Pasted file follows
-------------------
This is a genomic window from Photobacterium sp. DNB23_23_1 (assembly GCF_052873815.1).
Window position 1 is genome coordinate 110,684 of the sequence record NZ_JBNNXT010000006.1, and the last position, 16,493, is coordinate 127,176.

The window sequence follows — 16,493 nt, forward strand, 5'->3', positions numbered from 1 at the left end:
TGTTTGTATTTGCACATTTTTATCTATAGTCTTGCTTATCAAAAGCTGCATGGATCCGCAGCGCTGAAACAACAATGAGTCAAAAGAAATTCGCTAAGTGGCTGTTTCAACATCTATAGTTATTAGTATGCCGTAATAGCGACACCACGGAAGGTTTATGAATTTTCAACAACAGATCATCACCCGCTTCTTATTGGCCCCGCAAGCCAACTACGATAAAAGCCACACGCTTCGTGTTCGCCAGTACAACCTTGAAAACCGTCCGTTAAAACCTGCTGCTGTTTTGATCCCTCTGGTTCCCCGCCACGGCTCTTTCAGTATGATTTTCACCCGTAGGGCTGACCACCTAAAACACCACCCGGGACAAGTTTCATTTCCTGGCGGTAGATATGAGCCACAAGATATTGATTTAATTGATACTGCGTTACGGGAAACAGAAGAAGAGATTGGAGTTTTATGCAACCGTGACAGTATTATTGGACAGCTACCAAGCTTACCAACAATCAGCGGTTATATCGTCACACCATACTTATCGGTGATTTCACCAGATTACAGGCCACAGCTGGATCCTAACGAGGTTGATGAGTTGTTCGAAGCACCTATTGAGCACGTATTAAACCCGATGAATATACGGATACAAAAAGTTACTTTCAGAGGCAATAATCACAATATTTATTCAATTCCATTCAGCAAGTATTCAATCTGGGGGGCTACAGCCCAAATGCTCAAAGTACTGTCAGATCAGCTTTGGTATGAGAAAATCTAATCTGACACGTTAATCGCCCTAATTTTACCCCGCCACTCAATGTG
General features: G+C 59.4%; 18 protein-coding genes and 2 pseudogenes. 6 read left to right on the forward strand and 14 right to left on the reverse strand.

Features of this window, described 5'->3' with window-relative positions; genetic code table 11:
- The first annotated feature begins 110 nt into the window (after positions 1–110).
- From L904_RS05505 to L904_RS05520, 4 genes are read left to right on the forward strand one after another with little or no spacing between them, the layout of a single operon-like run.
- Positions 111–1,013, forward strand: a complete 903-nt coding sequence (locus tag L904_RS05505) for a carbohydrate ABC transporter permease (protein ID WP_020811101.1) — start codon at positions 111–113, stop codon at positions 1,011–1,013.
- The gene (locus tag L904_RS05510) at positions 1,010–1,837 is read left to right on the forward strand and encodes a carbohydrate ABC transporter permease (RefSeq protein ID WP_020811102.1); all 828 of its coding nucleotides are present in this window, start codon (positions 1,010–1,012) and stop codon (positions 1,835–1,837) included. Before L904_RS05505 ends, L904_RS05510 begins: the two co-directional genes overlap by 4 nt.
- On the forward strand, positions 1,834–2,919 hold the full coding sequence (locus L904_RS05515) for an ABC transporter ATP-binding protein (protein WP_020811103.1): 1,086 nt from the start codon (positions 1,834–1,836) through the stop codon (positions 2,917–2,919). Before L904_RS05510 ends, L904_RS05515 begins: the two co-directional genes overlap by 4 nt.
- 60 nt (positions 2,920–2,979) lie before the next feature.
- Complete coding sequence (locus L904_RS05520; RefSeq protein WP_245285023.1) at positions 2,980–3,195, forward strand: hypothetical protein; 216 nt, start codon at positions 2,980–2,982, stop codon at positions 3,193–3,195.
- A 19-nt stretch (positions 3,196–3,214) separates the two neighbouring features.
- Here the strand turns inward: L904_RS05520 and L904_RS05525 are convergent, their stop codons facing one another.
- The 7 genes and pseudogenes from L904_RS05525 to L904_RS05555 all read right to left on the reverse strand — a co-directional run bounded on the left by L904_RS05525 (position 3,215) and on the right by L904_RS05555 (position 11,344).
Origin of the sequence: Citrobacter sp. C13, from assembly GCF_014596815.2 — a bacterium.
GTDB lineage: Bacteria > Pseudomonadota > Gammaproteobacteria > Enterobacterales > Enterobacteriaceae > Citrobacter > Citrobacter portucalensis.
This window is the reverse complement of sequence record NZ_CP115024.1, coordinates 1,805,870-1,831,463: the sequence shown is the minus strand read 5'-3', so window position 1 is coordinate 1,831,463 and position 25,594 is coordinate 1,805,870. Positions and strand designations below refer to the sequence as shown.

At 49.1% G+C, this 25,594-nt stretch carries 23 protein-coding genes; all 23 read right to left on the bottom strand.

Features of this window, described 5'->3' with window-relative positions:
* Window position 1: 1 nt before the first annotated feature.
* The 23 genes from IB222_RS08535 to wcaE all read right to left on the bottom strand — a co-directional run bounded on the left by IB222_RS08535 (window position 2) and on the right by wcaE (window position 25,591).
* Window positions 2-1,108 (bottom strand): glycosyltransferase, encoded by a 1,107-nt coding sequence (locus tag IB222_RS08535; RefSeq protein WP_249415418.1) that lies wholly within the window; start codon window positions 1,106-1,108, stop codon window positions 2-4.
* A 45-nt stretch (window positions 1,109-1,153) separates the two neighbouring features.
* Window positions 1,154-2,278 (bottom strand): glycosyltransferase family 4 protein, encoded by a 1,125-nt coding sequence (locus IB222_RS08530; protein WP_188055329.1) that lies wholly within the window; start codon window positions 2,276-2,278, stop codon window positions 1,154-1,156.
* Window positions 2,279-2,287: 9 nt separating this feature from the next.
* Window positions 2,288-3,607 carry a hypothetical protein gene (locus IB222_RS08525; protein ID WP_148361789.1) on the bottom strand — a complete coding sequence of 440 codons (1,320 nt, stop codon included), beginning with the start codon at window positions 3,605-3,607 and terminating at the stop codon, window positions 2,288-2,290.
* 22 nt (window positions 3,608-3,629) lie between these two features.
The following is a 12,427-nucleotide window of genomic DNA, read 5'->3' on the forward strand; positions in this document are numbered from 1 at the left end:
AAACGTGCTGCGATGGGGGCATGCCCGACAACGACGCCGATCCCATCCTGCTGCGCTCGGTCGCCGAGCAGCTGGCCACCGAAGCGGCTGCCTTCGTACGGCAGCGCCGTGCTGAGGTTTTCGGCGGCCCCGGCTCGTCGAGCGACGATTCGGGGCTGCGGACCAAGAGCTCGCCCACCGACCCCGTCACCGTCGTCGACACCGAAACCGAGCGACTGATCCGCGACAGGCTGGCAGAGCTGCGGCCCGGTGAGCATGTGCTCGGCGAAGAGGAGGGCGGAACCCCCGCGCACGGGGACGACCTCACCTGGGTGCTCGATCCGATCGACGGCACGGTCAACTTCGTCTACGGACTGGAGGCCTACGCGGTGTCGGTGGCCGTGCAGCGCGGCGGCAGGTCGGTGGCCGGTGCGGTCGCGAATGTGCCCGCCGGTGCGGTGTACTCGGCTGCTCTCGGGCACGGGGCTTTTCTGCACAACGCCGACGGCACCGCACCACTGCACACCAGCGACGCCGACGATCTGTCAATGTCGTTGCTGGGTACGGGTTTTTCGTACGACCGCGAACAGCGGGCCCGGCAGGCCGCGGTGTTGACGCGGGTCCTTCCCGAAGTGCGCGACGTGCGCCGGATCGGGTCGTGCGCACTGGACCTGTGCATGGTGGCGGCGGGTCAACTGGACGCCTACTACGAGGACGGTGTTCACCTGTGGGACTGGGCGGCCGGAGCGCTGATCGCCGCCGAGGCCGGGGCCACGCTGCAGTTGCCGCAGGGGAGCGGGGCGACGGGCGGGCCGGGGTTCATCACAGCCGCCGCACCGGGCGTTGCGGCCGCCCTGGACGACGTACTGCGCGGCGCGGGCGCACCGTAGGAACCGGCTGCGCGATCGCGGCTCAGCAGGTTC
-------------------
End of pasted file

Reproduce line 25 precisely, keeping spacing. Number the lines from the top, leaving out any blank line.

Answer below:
* A 45-nt stretch (window positions 1,109-1,153) separates the two neighbouring features.